Hattie Annis, Nero Wolfe's client in "Counterfeit for Murder," one of the novellas in Homicide Trinity, is a fascinating character. As I mentioned in my review of that book, Hattie Annis narrowly escapes with her life when somebody tries to run her down with a stolen car.
She's lucky. In the original version of the story, Rex Stout actually had allowed Hattie Annis to die under the wheels of that hit-and-run car; by the seventh page of the story, she was out of it. According to John J. McAleer, Stout's biographer, while it was very unusual for Rex Stout to rewrite at all, that first version of the story really was inferior to the final version - largely because of the fascinating character of Hattie Annis. That first version was published after Stout's death as "Assault on a Brownstone," which appeared in the collection Death Times Three, along with McAleer's introduction.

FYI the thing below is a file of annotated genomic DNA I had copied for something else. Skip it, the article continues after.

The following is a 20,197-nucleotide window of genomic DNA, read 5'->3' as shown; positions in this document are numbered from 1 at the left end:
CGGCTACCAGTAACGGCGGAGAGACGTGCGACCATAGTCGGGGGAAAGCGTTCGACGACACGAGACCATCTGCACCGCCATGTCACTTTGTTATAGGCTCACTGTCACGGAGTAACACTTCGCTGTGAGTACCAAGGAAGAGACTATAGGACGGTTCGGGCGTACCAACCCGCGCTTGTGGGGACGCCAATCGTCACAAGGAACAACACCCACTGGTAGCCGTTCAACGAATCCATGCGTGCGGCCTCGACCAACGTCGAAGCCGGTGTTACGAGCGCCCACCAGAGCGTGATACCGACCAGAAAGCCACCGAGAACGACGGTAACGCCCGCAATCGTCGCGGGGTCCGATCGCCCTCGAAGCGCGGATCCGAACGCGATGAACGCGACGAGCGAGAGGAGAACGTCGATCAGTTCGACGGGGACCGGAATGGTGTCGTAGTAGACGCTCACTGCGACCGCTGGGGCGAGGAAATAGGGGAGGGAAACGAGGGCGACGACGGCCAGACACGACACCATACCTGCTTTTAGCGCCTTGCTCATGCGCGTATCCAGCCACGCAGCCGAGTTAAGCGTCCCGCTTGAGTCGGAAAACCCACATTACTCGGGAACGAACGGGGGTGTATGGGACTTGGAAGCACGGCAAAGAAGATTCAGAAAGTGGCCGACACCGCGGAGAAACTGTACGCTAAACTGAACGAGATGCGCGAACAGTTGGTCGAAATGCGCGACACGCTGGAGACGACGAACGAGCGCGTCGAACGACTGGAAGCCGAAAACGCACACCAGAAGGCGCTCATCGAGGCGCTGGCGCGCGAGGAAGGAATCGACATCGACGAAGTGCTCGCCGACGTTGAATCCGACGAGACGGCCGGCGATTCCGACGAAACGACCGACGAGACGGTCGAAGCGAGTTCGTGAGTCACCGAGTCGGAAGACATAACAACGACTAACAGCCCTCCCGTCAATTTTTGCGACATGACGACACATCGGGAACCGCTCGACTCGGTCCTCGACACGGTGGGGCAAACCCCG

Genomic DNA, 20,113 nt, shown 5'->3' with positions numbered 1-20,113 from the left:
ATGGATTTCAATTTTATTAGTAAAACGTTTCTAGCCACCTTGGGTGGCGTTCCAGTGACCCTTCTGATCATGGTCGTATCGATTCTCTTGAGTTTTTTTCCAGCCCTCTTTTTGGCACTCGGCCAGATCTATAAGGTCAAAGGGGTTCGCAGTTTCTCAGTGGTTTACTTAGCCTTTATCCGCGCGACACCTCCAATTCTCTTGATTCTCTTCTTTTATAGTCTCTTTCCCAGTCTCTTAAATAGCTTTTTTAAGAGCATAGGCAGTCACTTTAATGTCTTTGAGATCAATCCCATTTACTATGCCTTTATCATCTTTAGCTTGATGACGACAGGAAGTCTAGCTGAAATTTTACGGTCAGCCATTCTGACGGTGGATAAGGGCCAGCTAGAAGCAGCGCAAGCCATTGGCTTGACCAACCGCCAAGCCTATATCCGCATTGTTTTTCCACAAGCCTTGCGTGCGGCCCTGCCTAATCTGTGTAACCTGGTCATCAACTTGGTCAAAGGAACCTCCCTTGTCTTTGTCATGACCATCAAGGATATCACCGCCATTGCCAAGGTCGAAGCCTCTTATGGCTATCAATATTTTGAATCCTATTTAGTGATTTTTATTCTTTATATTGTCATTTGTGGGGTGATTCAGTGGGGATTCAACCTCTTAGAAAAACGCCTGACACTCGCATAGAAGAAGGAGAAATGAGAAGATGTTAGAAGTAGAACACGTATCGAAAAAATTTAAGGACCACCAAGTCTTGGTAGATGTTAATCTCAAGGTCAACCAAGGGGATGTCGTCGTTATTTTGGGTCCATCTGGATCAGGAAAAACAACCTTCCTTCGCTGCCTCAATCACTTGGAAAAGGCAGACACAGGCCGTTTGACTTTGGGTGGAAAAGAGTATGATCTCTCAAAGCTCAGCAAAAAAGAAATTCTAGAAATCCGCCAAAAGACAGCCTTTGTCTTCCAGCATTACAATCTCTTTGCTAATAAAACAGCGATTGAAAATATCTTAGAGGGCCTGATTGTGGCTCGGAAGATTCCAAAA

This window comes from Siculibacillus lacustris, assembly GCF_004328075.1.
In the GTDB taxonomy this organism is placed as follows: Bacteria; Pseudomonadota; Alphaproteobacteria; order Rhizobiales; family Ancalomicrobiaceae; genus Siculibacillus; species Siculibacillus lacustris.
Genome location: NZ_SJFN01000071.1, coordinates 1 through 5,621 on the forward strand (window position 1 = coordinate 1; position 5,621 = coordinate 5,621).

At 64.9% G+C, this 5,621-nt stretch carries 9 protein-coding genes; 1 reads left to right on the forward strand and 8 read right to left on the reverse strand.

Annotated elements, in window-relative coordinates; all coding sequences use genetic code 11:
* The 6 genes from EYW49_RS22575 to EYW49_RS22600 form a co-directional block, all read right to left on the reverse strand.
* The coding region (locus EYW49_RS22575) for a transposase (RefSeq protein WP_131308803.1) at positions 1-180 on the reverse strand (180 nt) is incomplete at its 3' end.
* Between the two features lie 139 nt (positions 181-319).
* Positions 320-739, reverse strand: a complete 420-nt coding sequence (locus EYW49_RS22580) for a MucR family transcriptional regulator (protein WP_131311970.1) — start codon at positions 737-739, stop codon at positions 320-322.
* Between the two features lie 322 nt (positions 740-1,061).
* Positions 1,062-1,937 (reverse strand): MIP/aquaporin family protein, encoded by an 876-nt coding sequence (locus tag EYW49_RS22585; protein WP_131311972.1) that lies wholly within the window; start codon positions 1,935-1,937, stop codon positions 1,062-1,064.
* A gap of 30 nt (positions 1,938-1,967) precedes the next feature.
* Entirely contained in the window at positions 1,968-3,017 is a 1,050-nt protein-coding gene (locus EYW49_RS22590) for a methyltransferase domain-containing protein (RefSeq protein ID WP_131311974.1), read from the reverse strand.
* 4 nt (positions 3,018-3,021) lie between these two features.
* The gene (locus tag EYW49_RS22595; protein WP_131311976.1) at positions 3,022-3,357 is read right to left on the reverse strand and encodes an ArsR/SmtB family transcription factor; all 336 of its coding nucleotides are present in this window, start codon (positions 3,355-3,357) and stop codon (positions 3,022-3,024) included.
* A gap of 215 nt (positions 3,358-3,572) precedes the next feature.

All of which leaves open the question of why Rex Stout chose to rewrite this story. McAleer says he asked the author, but Stout replied, "There must be a reason, but I have forgotten what it was." Most of us who have read both versions are just grateful that he did change it.